Despite this, the credibility of such ‘journalists’ is debateable – as without the relevant education, such writers cannot be classed as reliable or plausible sources. Therefore, a negative stigma is attached to such writers who enter the industry, and so in the true sense of the word, journalism can be considered as prestigious as ever.
Catherine Belsey expresses the opinion commonplace that perceives any theory learnt as better than nothing; ‘…there is no practice without theory, however much that theory is suppressed, unformulated or perceived as “obvious”. In view of this, we can acknowledge how the study of journalism foregrounds the process of creating journalistic work.
On the other hand, renowned journalists such as Trevor MacDonald and Jeremy Paxman have had successful careers in journalism despite only having studied English Literature. These days though, if you acquire a degree in journalism at University it is viewed as an advantage because you gain, at first hand, a greater depth of knowledge and a greater insight into the subject. Education was created for the purpose of enlightening and benefiting students, and so one can perceive the study of journalism to be essential to a career in journalism.
Today, the lack of journalistic study before a career in journalism can be perceived as a short coming. Due to the fact that journalism remains to this date a competitive industry, the more knowledge you have, the better your position in the employment hierarchy. Despite the increasing emergence of celebrity writers, and social media, journalism is still commonly regarded as a profession of skill. Indeed news reporters, for example, provide the public with what is essentially the first draft of history. This places importance upon their role, and as legal requirements are to be learnt in order to be adhered to, it can be said that you need to study journalism in this instance. This highlights how the relevance of studying journalism is dependant on the type of journalist you wish to be – as although celebrities such as Pippa Middleton can be described as journalists because they write for magazines, they are writing their opinions rather than writing news and so their lack of journalistic qualifications limits their careers. Additionally, it is not uncommon for their writing to be discriminated against, because they do not have sufficient qualifications to make respected or valued judgements.
Furthermore, today’s society is one where courses in journalism are increasing and so this works to support the argument, that the necessity for journalism studies in a rapidly growing industry, is becoming ever relevant. A foundation of successful studies is an invaluable foundation, as 21st century employees face the competitive world of work. ‘Becoming a professional writer is not an easy task. The new writer faces stiff competition from the experienced writers who have proven track records.’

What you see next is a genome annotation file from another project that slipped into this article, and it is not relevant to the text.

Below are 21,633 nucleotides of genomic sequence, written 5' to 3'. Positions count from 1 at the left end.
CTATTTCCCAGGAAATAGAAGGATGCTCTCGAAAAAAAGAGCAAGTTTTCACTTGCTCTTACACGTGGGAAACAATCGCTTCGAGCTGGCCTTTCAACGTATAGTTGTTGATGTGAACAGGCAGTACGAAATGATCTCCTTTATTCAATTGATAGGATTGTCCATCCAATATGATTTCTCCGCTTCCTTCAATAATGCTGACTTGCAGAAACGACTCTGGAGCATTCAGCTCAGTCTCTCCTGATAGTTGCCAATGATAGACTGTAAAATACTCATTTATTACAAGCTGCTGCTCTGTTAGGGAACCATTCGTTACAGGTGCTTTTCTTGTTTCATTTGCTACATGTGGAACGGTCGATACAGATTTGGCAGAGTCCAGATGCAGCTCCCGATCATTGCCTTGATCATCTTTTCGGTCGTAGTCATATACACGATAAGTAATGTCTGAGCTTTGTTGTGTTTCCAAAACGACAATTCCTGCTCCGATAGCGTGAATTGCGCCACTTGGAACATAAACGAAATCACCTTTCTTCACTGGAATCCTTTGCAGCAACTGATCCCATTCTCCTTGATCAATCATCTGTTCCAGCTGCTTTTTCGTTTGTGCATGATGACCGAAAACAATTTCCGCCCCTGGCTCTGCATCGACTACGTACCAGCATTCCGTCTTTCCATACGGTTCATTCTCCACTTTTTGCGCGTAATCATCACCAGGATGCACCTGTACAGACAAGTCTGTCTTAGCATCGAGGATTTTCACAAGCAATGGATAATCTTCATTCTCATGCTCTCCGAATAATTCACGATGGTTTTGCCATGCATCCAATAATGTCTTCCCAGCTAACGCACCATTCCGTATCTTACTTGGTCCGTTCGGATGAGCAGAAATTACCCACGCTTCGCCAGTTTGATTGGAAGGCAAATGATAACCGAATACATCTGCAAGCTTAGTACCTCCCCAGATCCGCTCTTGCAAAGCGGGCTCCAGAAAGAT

There is, however, an argument for working your way up in a company that can be derived from this. Indeed, if you leave school to become a journalist without gaining a degree in journalism you may adopt the notion that work experience is paramount. This is true, as work experience does provide a basis for a career, and it does not mean you are a bad journalist if you have not had formal training. However, most degrees now offer students the opportunity to gain work experience during the second or third year of their course. This gives such students, the upper hand and means that aspiring journalists with work experience alone, are not certain of securing a career within the industry – and so one can conclude from this that the study of journalism is needed for a successful career.
Traditionally, journalists are viewed as people who are to work whilst abiding by laws. The working definition of Libel, Contempt and the Human Rights Act, need to be revised in order to be implemented during journalistic practice. The study of such legal requirements is essential, by law, and so it can thus be argued that you cannot be a journalist in the legal sense of the word if you do not study journalism.
Kudos to you, if you read all that and kept up with me. The fact remains that to be a journalist, one must study journalism in today’s world. The ever-increasing social media driven world, extols the virtues of blogging and tweeting, which are all well and good, but nothing replaces the solid art of journalism. So to all you journalism students/graduates out there, be happy that you’ve EARNED your journalism degree. Don’t let anyone tell you otherwise.